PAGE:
PLU v. UPS: A rivalry built from culture

by Genny Boots, News Writer

Ten miles separate Pacific Lutheran University and University of Puget Sound, but apparently the separation pertains to much more than sharing a city.

“Everyone at UPS hates people from PLU,” UPS senior Kenji Senkito said, “or so they say.”
Methodist and Lutheran, North End Tacoma and Parkland, intellects and dumb jocks, all shape up to the Loggers versus the Lutes. These exaggerated stereotypes and “us-versus-them” mentality are nothing new for a cross-town rivalry. The relations between UPS and PLU have been smoldering for years on the fields, courts and in the stands.
The rivalry is a story that has graced the plots of movies, television shows and annals of history. PLU and UPS certainly fit the bill. Located about 10 miles from each other, the origin of the rivalry is attributed to proximity.

“It’s a regional rivalry, two small D-III schools battling it out for top dog in Tacoma, trying to find their niche,” UPS senior Reilyn Garton said.
However, the back and forth between the two schools is rooted more in their similarities than differences. Both have similar student populations and demographics. They are both liberal arts universities in the Pacific Northwest and the Loggers appeal to the same application pool as the Lutes.

Many of the athletes playing at either school were recruited by the other because the schools share the same high school athletes to pick and choose from. Those who are from the area have friends and former teammates that play for both schools. This makes for intense and highly anticipated athletic match-ups.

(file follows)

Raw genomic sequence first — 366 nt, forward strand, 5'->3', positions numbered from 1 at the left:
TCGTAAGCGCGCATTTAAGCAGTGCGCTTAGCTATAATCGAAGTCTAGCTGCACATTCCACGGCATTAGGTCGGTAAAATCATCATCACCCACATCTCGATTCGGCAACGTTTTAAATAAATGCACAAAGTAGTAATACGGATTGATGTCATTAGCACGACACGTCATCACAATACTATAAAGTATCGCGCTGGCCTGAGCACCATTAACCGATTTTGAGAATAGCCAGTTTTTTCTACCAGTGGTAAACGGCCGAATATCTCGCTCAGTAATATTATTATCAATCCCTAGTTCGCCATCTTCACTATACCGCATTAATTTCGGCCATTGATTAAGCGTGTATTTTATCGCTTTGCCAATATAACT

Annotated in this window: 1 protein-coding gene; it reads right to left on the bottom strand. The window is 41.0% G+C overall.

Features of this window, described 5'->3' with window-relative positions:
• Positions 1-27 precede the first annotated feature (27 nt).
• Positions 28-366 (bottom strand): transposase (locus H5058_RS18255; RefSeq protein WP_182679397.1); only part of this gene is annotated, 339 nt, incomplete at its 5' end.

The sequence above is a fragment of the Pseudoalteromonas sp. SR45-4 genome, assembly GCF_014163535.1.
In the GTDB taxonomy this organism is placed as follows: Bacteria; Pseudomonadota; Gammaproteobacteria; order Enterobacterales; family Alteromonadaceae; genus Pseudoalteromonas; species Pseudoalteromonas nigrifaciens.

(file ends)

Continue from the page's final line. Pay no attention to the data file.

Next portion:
The most recent UPS and PLU face-off was Oct. 29 when the women’s soccer teams played a heated game at PLU. The teams battled for first place in conference and the Lutes took the victory. This game marked the first time women’s soccer has beat UPS since the 1980s.

“One of the reasons it’s such a rivalry is because we are two of the better teams,” PLU head soccer coach John Yorke said. “When it’s your natural rival, the proximity of the schools, and with two very good programs who beat each other makes it an intense game.” In most years, the Lutes and the Loggers battle each other for the conference championship.
The next time UPS and PLU meet will be on the football field Nov. 11. The Lutes have been nearly undefeated against UPS since 1988, losing once in 2005. This hasn’t stopped the Loggers in their hopes to beat PLU.

“For our summer practice jerseys we put the date of our PLU game on the front. We get really prepared for it,” UPS sophomore Steven Branham said. Branham said there has been animosity between the two teams.

“Every year we play for the Tacoma Totem Pole, but [the PLU] coach won’t even bring it out anymore,” Branham said.
The rivalries between all athletic teams is under the context of friendly competition.

“At the end of the day these are friends from across town that we respect and love getting to know,” Aaron Steelquist, PLU ultimate frisbee alumnus current Programs Director said about his years playing against UPS.
Beyond the athletic sphere, the rivalry begins to falter.

“I mean I don’t really care … I don’t think about it that much,” PLU senior Lucas Sontra said. “I was interested in going there, so I don’t have any beef with them. It’s a good school.”

The 125-year shared history between the universities makes the rivalry an old tradition, but one that is fostered in a culture of respect and friendship.

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